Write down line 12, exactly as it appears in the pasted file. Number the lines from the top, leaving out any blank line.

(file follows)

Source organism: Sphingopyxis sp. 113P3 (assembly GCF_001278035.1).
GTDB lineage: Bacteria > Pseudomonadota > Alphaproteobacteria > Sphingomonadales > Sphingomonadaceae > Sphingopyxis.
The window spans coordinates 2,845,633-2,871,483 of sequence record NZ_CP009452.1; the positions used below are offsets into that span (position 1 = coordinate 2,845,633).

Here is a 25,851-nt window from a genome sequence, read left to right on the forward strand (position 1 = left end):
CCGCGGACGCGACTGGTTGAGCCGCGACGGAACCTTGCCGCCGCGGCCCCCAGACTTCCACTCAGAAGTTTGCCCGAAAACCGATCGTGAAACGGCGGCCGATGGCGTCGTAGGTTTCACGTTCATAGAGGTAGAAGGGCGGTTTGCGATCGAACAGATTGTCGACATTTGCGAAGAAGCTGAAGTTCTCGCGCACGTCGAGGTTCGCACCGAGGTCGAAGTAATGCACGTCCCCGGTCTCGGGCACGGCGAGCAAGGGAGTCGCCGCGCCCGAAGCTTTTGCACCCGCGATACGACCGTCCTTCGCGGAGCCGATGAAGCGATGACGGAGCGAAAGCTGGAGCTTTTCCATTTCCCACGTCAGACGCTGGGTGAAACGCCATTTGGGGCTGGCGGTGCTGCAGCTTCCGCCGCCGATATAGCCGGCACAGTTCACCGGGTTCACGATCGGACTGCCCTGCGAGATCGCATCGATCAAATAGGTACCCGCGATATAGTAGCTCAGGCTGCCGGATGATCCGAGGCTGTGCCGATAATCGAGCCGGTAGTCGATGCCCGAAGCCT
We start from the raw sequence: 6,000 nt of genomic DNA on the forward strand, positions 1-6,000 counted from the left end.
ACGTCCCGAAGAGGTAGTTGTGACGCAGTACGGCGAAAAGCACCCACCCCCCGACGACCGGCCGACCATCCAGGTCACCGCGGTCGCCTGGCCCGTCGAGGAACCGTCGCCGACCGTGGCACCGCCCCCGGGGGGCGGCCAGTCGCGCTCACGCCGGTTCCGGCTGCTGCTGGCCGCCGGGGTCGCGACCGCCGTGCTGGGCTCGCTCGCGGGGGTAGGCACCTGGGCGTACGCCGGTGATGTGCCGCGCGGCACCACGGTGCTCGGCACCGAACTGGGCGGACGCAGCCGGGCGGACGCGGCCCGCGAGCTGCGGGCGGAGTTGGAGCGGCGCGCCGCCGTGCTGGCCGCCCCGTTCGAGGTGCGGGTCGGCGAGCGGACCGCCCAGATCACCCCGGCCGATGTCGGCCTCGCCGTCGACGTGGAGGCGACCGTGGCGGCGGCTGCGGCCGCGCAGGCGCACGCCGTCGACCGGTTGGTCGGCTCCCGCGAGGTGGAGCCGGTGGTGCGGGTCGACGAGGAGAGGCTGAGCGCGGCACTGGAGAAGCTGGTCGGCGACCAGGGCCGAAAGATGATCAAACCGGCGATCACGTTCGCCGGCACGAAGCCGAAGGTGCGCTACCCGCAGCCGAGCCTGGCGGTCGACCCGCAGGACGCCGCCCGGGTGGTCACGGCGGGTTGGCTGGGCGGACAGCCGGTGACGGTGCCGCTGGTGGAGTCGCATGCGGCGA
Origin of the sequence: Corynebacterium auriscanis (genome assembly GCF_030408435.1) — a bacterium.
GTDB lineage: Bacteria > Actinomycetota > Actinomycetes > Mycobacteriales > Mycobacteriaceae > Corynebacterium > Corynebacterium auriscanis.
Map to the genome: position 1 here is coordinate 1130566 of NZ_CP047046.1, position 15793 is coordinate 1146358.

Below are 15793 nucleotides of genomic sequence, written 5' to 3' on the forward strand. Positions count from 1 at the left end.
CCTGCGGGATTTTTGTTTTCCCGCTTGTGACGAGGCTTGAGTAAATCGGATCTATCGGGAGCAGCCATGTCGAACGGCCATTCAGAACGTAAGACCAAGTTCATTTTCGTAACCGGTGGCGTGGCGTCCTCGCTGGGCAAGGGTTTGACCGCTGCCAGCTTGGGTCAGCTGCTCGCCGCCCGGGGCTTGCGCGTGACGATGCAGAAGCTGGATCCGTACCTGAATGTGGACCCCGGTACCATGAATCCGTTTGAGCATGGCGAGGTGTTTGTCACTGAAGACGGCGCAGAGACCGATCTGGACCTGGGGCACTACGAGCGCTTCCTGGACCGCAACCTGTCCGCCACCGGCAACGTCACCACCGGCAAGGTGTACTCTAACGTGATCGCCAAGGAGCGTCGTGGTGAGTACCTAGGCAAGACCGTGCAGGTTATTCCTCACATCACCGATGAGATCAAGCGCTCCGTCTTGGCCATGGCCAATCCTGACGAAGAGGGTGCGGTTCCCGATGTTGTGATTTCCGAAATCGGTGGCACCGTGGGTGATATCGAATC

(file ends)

CCTGCGGGATTTTTGTTTTCCCGCTTGTGACGAGGCTTGAGTAAATCGGATCTATCGGGAGCAGCCATGTCGAACGGCCATTCAGAACGTAAGACCAAGTTCATTTTCGTAACCGGTGGCGTGGCGTCCTCGCTGGGCAAGGGTTTGACCGCTGCCAGCTTGGGTCAGCTGCTCGCCGCCCGGGGCTTGCGCGTGACGATGCAGAAGCTGGATCCGTACCTGAATGTGGACCCCGGTACCATGAATCCGTTTGAGCATGGCGAGGTGTTTGTCACTGAAGACGGCGCAGAGACCGATCTGGACCTGGGGCACTACGAGCGCTTCCTGGACCGCAACCTGTCCGCCACCGGCAACGTCACCACCGGCAAGGTGTACTCTAACGTGATCGCCAAGGAGCGTCGTGGTGAGTACCTAGGCAAGACCGTGCAGGTTATTCCTCACATCACCGATGAGATCAAGCGCTCCGTCTTGGCCATGGCCAATCCTGACGAAGAGGGTGCGGTTCCCGATGTTGTGATTTCCGAAATCGGTGGCACCGTGGGTGATATCGAATC